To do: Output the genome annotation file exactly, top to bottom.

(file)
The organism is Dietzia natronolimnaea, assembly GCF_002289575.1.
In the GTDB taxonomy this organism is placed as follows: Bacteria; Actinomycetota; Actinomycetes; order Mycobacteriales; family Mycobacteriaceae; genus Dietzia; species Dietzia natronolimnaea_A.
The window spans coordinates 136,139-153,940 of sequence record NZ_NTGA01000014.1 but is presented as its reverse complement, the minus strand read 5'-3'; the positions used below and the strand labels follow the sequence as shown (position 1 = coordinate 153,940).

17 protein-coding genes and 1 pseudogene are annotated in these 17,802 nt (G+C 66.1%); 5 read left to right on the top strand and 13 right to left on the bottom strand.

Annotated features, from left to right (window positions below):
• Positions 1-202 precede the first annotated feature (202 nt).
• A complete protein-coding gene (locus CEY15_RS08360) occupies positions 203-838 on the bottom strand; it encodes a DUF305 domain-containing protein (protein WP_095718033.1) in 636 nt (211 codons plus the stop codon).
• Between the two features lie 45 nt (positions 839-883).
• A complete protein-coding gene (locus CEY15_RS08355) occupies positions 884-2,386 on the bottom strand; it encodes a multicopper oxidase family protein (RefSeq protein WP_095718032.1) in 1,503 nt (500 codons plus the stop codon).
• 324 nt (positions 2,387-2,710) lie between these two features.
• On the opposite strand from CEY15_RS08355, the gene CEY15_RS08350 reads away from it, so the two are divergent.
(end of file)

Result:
The organism is Dietzia natronolimnaea, assembly GCF_002289575.1.
In the GTDB taxonomy this organism is placed as follows: Bacteria; Actinomycetota; Actinomycetes; order Mycobacteriales; family Mycobacteriaceae; genus Dietzia; species Dietzia natronolimnaea_A.
The window spans coordinates 136,139-153,940 of sequence record NZ_NTGA01000014.1 but is presented as its reverse complement, the minus strand read 5'-3'; the positions used below and the strand labels follow the sequence as shown (position 1 = coordinate 153,940).

17 protein-coding genes and 1 pseudogene are annotated in these 17,802 nt (G+C 66.1%); 5 read left to right on the top strand and 13 right to left on the bottom strand.

Annotated features, from left to right (window positions below):
• Positions 1-202 precede the first annotated feature (202 nt).
• A complete protein-coding gene (locus CEY15_RS08360) occupies positions 203-838 on the bottom strand; it encodes a DUF305 domain-containing protein (protein WP_095718033.1) in 636 nt (211 codons plus the stop codon).
• Between the two features lie 45 nt (positions 839-883).
• A complete protein-coding gene (locus CEY15_RS08355) occupies positions 884-2,386 on the bottom strand; it encodes a multicopper oxidase family protein (RefSeq protein WP_095718032.1) in 1,503 nt (500 codons plus the stop codon).
• 324 nt (positions 2,387-2,710) lie between these two features.
• On the opposite strand from CEY15_RS08355, the gene CEY15_RS08350 reads away from it, so the two are divergent.